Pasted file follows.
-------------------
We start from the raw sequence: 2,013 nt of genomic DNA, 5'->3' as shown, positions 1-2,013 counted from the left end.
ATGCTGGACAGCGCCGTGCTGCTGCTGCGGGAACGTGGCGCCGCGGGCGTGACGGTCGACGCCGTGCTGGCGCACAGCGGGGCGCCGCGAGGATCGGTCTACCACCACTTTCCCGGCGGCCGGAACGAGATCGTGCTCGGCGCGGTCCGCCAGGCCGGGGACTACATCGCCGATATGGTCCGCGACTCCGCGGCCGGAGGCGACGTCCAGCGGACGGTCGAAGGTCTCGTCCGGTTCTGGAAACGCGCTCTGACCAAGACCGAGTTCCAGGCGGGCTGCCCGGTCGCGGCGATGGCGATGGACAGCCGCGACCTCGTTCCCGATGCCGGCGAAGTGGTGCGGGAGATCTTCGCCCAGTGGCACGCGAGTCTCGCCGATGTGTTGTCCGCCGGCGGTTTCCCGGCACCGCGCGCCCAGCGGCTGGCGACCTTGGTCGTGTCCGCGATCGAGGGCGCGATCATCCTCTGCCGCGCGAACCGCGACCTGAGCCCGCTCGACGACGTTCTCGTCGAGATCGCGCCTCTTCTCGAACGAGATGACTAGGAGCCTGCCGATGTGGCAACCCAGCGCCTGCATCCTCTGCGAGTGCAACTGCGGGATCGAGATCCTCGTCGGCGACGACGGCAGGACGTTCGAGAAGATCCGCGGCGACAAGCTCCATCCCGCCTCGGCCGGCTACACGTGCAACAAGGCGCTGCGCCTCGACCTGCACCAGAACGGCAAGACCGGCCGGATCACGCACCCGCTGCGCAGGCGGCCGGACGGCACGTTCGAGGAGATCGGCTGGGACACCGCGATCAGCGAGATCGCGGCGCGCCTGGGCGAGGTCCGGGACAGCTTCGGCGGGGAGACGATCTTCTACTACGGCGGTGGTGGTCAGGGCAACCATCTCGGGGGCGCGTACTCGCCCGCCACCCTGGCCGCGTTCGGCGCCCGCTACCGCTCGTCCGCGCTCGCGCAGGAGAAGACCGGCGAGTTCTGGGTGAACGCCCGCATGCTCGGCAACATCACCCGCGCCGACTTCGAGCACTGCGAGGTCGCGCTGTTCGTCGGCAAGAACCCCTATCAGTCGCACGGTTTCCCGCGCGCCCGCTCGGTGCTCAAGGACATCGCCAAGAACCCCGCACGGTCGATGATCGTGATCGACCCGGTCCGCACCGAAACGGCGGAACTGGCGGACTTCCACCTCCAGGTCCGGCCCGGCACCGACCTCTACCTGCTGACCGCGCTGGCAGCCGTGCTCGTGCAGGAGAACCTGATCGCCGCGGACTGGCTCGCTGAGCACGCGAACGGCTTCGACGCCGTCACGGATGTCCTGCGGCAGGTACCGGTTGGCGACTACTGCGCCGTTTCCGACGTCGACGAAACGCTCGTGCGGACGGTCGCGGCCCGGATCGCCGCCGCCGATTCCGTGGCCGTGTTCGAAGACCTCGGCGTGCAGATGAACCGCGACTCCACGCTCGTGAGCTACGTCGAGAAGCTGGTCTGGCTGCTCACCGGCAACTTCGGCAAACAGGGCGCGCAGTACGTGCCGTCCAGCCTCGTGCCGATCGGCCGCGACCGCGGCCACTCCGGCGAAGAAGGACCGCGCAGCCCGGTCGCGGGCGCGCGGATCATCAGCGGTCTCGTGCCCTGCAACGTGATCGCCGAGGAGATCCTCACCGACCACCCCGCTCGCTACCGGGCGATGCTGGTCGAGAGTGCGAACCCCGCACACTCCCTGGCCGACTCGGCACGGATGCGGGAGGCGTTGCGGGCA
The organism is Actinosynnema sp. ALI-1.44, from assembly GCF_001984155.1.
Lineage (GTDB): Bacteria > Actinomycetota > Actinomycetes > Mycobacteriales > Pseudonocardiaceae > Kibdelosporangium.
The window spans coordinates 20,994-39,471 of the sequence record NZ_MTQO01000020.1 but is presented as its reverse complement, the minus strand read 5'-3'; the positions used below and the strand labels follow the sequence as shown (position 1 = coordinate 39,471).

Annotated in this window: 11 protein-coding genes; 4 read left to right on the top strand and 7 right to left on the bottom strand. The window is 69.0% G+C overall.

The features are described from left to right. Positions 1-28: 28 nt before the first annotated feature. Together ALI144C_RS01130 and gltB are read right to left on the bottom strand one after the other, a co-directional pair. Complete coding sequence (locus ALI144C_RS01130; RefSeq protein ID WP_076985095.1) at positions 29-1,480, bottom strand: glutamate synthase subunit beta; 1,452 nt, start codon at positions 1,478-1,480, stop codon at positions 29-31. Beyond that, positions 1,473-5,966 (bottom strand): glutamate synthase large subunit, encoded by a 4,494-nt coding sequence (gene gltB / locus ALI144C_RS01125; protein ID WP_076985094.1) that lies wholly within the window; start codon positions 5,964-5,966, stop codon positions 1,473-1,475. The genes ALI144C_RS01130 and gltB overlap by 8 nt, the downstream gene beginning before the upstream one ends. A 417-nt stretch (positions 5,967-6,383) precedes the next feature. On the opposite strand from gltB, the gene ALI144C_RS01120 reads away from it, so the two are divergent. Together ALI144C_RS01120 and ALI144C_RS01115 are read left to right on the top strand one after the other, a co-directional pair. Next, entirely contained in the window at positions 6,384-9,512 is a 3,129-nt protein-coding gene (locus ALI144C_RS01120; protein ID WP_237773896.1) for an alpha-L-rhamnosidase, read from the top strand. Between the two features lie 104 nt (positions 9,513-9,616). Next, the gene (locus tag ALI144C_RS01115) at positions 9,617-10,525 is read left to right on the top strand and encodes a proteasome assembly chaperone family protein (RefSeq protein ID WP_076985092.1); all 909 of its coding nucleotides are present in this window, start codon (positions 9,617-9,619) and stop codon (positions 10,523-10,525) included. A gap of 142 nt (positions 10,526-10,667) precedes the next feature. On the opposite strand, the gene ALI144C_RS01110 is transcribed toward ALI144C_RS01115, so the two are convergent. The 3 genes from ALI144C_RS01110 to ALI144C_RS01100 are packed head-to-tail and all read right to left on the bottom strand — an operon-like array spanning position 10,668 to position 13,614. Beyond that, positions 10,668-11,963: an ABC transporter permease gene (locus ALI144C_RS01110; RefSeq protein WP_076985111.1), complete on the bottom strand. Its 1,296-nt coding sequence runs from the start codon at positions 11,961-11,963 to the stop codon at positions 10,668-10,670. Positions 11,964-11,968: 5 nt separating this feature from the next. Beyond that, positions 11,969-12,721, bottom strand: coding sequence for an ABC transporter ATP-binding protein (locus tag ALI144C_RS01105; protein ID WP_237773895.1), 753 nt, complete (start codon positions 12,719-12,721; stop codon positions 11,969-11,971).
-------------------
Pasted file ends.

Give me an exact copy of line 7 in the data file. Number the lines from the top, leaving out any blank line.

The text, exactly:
The features are described from left to right. Positions 1-28: 28 nt before the first annotated feature. Together ALI144C_RS01130 and gltB are read right to left on the bottom strand one after the other, a co-directional pair. Complete coding sequence (locus ALI144C_RS01130; RefSeq protein ID WP_076985095.1) at positions 29-1,480, bottom strand: glutamate synthase subunit beta; 1,452 nt, start codon at positions 1,478-1,480, stop codon at positions 29-31. Beyond that, positions 1,473-5,966 (bottom strand): glutamate synthase large subunit, encoded by a 4,494-nt coding sequence (gene gltB / locus ALI144C_RS01125; protein ID WP_076985094.1) that lies wholly within the window; start codon positions 5,964-5,966, stop codon positions 1,473-1,475. The genes ALI144C_RS01130 and gltB overlap by 8 nt, the downstream gene beginning before the upstream one ends. A 417-nt stretch (positions 5,967-6,383) precedes the next feature. On the opposite strand from gltB, the gene ALI144C_RS01120 reads away from it, so the two are divergent. Together ALI144C_RS01120 and ALI144C_RS01115 are read left to right on the top strand one after the other, a co-directional pair. Next, entirely contained in the window at positions 6,384-9,512 is a 3,129-nt protein-coding gene (locus ALI144C_RS01120; protein ID WP_237773896.1) for an alpha-L-rhamnosidase, read from the top strand. Between the two features lie 104 nt (positions 9,513-9,616). Next, the gene (locus tag ALI144C_RS01115) at positions 9,617-10,525 is read left to right on the top strand and encodes a proteasome assembly chaperone family protein (RefSeq protein ID WP_076985092.1); all 909 of its coding nucleotides are present in this window, start codon (positions 9,617-9,619) and stop codon (positions 10,523-10,525) included. A gap of 142 nt (positions 10,526-10,667) precedes the next feature. On the opposite strand, the gene ALI144C_RS01110 is transcribed toward ALI144C_RS01115, so the two are convergent. The 3 genes from ALI144C_RS01110 to ALI144C_RS01100 are packed head-to-tail and all read right to left on the bottom strand — an operon-like array spanning position 10,668 to position 13,614. Beyond that, positions 10,668-11,963: an ABC transporter permease gene (locus ALI144C_RS01110; RefSeq protein WP_076985111.1), complete on the bottom strand. Its 1,296-nt coding sequence runs from the start codon at positions 11,961-11,963 to the stop codon at positions 10,668-10,670. Positions 11,964-11,968: 5 nt separating this feature from the next. Beyond that, positions 11,969-12,721, bottom strand: coding sequence for an ABC transporter ATP-binding protein (locus tag ALI144C_RS01105; protein ID WP_237773895.1), 753 nt, complete (start codon positions 12,719-12,721; stop codon positions 11,969-11,971).